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At the most basic level, Moran hopes his role will inspire students to seek more knowledge about reconciliation and Indigenous history.
“It’s a magnification and an amplification of this long-standing effort to both teach and repair some of the terrible damage done by some absolutely terrible decisions made in this country,” he said.
Jonathan Bengston, a senior librarian at the university, said he believes Moran’s appointment is one step in helping academic institutions grow.
“We are that cultural memory,” he said of libraries. “The goal is to re-examine our systems and structures within the academic library and to open them to different ways of knowing and being in this world. Indigenous voices are hugely important in Canada.”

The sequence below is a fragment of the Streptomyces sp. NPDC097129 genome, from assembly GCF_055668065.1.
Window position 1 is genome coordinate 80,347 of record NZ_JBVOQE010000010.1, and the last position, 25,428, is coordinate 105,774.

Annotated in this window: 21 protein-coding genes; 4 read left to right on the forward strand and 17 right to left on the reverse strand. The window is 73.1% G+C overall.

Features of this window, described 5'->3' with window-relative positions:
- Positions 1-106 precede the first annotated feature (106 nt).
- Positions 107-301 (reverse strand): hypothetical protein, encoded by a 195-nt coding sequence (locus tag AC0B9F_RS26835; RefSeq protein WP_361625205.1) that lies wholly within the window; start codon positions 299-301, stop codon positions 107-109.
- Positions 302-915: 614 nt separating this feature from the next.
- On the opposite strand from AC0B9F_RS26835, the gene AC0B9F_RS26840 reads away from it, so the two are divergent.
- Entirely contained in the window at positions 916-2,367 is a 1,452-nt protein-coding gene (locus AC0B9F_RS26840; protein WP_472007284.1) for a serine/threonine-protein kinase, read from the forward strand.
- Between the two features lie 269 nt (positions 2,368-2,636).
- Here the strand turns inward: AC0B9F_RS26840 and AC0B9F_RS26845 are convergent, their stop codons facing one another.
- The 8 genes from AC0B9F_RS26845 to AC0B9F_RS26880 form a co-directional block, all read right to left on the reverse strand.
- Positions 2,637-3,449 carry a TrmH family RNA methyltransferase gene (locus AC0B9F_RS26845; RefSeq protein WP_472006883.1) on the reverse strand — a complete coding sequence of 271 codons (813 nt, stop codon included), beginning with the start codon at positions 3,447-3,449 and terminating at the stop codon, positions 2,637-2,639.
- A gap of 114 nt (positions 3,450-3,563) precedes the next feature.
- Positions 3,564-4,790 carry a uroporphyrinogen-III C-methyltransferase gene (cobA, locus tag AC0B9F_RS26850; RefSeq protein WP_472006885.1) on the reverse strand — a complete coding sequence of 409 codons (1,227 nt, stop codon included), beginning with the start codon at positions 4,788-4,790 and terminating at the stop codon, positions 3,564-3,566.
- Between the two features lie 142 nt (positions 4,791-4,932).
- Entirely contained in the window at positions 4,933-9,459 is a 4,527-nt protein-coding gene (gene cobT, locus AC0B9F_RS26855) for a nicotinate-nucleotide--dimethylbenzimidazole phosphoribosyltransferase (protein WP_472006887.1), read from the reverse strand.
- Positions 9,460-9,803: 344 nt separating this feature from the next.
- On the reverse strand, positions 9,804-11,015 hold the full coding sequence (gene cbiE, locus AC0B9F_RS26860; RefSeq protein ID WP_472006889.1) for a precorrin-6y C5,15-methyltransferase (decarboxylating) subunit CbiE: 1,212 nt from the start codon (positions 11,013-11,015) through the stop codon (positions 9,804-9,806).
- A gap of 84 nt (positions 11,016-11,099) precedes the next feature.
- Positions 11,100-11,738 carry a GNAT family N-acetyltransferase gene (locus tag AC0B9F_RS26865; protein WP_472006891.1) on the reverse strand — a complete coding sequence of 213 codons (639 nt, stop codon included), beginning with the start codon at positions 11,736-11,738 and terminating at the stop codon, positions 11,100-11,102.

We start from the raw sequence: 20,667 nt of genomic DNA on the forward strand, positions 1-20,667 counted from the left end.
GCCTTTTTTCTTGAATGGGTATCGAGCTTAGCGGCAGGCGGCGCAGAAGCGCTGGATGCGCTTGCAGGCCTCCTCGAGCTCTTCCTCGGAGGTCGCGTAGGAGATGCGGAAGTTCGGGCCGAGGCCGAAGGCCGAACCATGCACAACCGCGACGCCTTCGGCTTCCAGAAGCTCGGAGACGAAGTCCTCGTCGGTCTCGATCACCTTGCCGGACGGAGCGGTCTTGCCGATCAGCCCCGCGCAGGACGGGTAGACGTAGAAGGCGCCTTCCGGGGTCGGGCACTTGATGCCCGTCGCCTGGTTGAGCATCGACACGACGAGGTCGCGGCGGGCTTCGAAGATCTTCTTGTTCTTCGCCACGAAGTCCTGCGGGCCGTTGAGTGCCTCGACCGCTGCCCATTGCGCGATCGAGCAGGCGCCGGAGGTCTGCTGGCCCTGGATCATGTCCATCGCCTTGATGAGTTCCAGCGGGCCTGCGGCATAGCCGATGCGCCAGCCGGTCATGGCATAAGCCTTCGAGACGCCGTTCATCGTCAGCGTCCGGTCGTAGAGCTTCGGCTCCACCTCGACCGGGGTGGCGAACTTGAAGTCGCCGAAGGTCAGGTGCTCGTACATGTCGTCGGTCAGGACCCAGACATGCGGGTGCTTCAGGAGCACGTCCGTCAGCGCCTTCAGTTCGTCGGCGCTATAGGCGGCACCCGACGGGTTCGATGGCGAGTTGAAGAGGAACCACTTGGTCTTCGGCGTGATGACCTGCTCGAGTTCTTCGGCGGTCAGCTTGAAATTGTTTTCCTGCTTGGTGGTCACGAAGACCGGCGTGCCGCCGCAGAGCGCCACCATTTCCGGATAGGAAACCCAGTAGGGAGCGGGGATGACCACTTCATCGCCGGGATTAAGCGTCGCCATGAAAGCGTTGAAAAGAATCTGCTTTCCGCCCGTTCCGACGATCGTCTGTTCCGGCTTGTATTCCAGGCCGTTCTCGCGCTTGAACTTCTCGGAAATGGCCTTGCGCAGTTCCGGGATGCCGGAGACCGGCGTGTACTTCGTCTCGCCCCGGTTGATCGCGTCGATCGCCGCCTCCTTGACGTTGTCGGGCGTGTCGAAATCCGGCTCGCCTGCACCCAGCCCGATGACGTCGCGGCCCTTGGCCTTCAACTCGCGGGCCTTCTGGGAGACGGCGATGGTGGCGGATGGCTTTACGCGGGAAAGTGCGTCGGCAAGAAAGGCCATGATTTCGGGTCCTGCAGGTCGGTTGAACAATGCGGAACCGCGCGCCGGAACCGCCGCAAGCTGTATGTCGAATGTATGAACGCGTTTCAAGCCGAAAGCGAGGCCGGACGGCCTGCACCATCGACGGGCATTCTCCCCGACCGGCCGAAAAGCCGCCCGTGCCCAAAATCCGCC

Bengston said he wants Moran’s new role to inspire others.
“This is the first position of its type at a major Canadian university,” he said. “I hope it shows a path for others to follow as well.”
Cassels said he believes Moran’s role as the reconciliation librarian will better the relationship with Indigenous Peoples.
“His work will foster mutual understanding and will greatly contribute to our university’s goal of advancing respect and reconciliation,” Cassels said in a statement.